With the launch of Xbox One, Microsoft planned on combining interactive TV and gaming to create a perfect entertainment system. I mean, I still remember all the hatred that Microsoft received because their console-launch primarily focused on TV instead of games.
The software-giant even tried to provide a wide arsenal of channels that could have revolutionized the whole entertainment industry, but the plan didn’t go too far.
One of the strongest reasons to prove that Microsoft is taking TV integration seriously is Halo TV series. Halo has always been Microsoft’s baby, and they are not afraid to take any risks to expand it to other sources of entertainment. The TV series in discussion is being directed by Steven Spielberg, who is notable for his work on Saving Private Ryan and Schindler’s List.
Although I do not dare to question the abilities of the legendary Spielberg but considering the fact that Microsoft is targeting a pure gaming audience, this has to be pretty neatly.
While speaking about blending interactive TV with games, this is what Elan Lee of Microsoft Entertainment Studios had to say to Gamesbeat:
The basic problem before us, or the job description as I see it, is that Microsoft is going to build an interactive TV studio. We’re in the process of building that. It’s exciting, because right now, all these people have incredible hardware plugged into their televisions. They have controllers in their hands. They have synchronization software for their phones. They have gesture and voice recognition; all this stuff that makes you feels like you’re part of a deeper narrative.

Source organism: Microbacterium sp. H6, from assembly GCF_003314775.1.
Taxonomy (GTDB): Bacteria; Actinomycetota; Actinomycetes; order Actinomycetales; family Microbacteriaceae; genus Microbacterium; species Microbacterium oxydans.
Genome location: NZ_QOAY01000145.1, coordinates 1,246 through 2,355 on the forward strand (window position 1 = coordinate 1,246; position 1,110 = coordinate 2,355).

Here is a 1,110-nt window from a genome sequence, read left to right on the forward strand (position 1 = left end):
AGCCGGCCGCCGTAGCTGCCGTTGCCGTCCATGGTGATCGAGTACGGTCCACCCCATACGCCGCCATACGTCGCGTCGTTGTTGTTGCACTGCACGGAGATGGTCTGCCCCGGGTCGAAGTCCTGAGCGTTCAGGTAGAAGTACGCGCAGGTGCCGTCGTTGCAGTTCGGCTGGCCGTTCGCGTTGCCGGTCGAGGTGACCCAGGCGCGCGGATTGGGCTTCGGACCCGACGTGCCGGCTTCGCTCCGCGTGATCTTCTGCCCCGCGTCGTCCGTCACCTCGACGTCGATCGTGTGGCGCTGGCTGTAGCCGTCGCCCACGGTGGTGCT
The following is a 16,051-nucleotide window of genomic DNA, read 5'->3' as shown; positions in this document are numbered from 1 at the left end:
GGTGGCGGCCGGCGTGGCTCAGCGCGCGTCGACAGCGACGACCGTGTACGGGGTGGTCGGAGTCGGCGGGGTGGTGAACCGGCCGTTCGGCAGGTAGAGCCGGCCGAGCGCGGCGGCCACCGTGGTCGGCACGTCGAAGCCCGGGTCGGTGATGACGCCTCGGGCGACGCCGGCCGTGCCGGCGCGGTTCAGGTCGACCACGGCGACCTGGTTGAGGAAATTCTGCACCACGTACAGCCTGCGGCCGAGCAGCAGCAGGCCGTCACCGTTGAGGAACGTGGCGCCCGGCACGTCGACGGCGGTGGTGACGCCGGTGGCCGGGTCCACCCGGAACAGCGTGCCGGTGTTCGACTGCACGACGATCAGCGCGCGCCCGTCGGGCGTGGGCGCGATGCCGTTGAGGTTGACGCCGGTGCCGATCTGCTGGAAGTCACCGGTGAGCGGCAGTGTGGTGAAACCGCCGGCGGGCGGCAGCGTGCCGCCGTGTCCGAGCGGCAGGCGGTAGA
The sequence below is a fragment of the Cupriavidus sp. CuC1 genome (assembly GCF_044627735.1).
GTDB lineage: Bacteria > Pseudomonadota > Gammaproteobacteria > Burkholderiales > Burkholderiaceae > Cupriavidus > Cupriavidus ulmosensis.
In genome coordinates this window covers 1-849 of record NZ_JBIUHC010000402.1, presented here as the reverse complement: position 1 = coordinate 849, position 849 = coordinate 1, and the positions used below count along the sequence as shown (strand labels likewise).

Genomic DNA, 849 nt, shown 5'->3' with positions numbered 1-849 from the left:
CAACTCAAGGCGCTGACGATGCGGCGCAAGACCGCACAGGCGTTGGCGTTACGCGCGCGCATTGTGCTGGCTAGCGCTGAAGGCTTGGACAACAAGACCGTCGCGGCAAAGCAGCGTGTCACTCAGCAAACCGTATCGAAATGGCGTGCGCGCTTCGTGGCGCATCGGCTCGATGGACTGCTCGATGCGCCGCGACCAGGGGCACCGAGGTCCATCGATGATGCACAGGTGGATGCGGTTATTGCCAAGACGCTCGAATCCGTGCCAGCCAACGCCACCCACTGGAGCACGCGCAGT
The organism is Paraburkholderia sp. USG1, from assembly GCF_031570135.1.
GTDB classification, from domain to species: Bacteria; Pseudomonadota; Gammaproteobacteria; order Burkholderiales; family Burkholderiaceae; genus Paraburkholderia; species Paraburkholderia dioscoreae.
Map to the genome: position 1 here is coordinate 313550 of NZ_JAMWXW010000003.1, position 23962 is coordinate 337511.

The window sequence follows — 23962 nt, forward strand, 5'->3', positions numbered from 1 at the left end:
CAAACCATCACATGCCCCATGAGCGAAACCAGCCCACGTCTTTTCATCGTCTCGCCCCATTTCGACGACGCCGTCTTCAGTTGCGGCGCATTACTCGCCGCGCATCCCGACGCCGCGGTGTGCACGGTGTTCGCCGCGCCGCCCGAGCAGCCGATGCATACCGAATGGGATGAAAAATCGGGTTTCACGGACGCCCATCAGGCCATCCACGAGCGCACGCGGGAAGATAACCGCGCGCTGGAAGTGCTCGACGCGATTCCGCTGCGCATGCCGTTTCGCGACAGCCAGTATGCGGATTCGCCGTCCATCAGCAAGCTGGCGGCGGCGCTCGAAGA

And then we Quantum Break, a third-person shooter with time-manipulation elements included. With this game, Microsoft intends on diminishing the line between video games and TV shows. This game features some state-of-the-art fluid animations and sleek character models for a better narration.
The TV show and video game are tied together and the decisions a player will make in the game will have direct impact in the TV show. After the completion of each episode in the game, a player will have the ability to watch the show or he/she can skip through it and keep on playing the game. Once the game is completed, players can watch the entire series and see the live-action.
Interestingly, it is not only Microsoft, which is pursuing the interactive television audience. Recently, Nintendo has announced that the company is planning on broadening their audience by producing a movie based on Legend of Zelda.
Personally, I believe this experiment is really going to kickass If Nintendo can find a decent partner. The idea is still under consideration but having Disney by its side seems like a good idea.
When it comes to Sony, it does not seem too eager to test out something like this. However, their exclusive titles like Heavy Rain and Beyond: Two Souls essentially play like a movie.
With the upcoming Quantum Break and Halo TV series on the horizon, it’s only a matter of time, and we will see where Microsoft’s plans will take it.